We need to move on from Lance Armstrong
Professional cycling is an incredible sport. There is something about watching riders push themselves to their absolute limit that never gets old. As one of the most accessible and relatable sports in the Pantheon of athletics, you are missing out if you don’t give professional cycling another chance. Although it is not as popular as it should be in America, I recommend you get back on the wild ride that is cycling—trust me, you don’t want to miss it. With races and personalities of all types, there is something in the professional cycling peloton for everyone.
The sport has changed dramatically since Lance Armstrong and his U.S. Postal Service days almost 15 years ago. Most importantly, the steroid era of cycling is over. The days where riders had to take performance-enhancing drugs (PEDs) to even keep up with the pro peloton are long gone. Now cycling has extremely stringent rules on using these drugs and enough testing for them that they have largely disappeared from the minds of most cyclists and cycling fans. The days of the steroid era led by American “legend” Lance Armstrong are over for good and the users have gotten their titles struck from the record. All seven titles won by Lance Armstrong have been stripped—just like his reputation. What is commonly referred to as the “Dark Era” of cycling is over, making cycling a safe sport to come back to once again.
Gone are the days where riders are able to stay competitive into their late 30s with the lone exception of Alejandro Valverde. Tadej Pogacar, the most recent winner of the Tour De France (TdF), is the second-youngest rider to ever pull out a TdF win behind Henri Cornet from 1904. Because of our constant leaps forward in training, young riders are taking over the world and, starting last year, have become the biggest stars in the sport, ushering cycling into a Golden Age.
The technology used in cycling for training and racing is at an all-time high, and it is helping current riders break all the old records in cycling. Instead of PEDs, today all the new hype is about “aero.” Aerodynamics happens to be extremely important in a world all about traveling over 30 miles-per-hour outside with only your legs as power. So important that current riders undergo literal wind-tunnel tests to gauge how “aero” they are and correct their form to better face the wind. Just ten years ago, only the best riders in the sport could even afford tests like the ones every rider takes today.
The actual gear used by riders is also the best it’s ever been. I swear the bikes they use now are more expensive than my current car, and a new best form of brakes comes out every other year. In fact, bicycles have gotten so light that the governing body, Union Cycliste Internationale (UCI), instituted a minimum bike weight (6.8kg/15lbs) for safety reasons. People are coming up with new ways to be more aerodynamic every day with things like the “supertuck”, so much so that the UCI is starting to ban “aero” strategies due to safety reasons. Our current cyclists are going “too fast” even with best-in-class safety equipment.
If you don’t fit in with the tech nerds, you can hear the salt flow from current cycling “boomers” all the time. Cycling has reached its peak of older riders stating things like “I’m riding just as well as I’ve ever been, just now I’m losing,” or “I’ve been riding better than when I won five years ago, but now I’m not even on the podium.” Listen to the current pros or major cycling figures complain about how cycling was back in their primes in the same way MLB and NFL influencers talk about the “good old days.”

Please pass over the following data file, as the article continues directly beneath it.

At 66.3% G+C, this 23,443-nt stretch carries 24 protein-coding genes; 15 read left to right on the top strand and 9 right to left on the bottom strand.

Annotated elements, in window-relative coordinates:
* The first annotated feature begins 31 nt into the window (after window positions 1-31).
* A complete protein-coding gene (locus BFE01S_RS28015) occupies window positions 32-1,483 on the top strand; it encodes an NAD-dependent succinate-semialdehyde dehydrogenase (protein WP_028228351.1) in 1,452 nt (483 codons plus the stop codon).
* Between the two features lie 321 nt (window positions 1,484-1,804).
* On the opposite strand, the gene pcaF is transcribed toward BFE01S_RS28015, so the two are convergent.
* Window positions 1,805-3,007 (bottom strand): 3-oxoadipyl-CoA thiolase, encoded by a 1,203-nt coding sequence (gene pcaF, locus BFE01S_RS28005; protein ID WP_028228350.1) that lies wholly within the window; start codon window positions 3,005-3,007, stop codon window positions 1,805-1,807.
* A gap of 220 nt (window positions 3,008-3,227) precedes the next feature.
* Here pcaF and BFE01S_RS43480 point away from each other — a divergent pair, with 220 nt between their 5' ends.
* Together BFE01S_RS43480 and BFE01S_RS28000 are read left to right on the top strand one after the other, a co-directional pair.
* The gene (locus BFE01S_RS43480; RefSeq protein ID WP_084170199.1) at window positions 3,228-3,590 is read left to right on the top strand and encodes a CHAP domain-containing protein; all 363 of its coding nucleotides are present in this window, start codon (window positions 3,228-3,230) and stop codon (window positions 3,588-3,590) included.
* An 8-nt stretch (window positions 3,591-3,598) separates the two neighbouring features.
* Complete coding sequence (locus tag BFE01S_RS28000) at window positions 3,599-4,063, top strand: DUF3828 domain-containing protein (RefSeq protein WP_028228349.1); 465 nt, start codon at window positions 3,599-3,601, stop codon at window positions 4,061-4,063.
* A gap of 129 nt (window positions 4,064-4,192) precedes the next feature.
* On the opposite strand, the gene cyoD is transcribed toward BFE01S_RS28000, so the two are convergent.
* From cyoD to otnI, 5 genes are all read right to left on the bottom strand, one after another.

The peloton is the fastest it’s ever been and the media around it is better than ever. Spectators no longer have to slog through the first 80 miles of a race to get to the good part. If that’s not your forte, just watch the 5-minute highlights of the races with all the best moments and watch the interviews where the riders scream in celebration and cry happy tears at the finish line. I am personally partial to the around 30-minute extended race highlight videos, but there is something for everyone. In addition, teams and riders have been putting out more content than ever before with teams like EF-Nippo along with riders like Chris Froome and Alex Dowsett teaching the world about a great sport.
As Americans, we have been out of the scene for a while, so here are the current stars and teams to keep an eye on. The only American team in the World Tour peloton right now is Education-First Nippo. They have bright pink jerseys and are led by the lovable Hugh Carthy and Magnus Cort Nielson. They also have a YouTube channel with some interesting videos, along with collaborations with super cool brands like Rapha.
The current American hopefuls are Sepp Kuss, Brandon McNulty and Joe Dombrowski. Sepp Kuss from Colorado is a young top-tier climber on a really solid team who could be the next big star, Dombrowski is a peloton mainstay who got his first stage win in a World Tour in this year’s Giro d’Italia, while Brandon McNulty is a young rider with large goals. Kuss currently rides on Team Jumbo-Visma as a domestique in support of Tour de France favorite Primoz Roglic, while the duo of Dombrowski and McNulty are steady contributors to the team United Arab Emirates.
The pro-peloton is blooming and has been faster than ever since its return after COVID-19, so it’s time to put the Lance Armstrong debacle behind us and enjoy cycling for the sport it is. Trust me—you won’t regret it.
Written by: Alex Motawi — email@example.com
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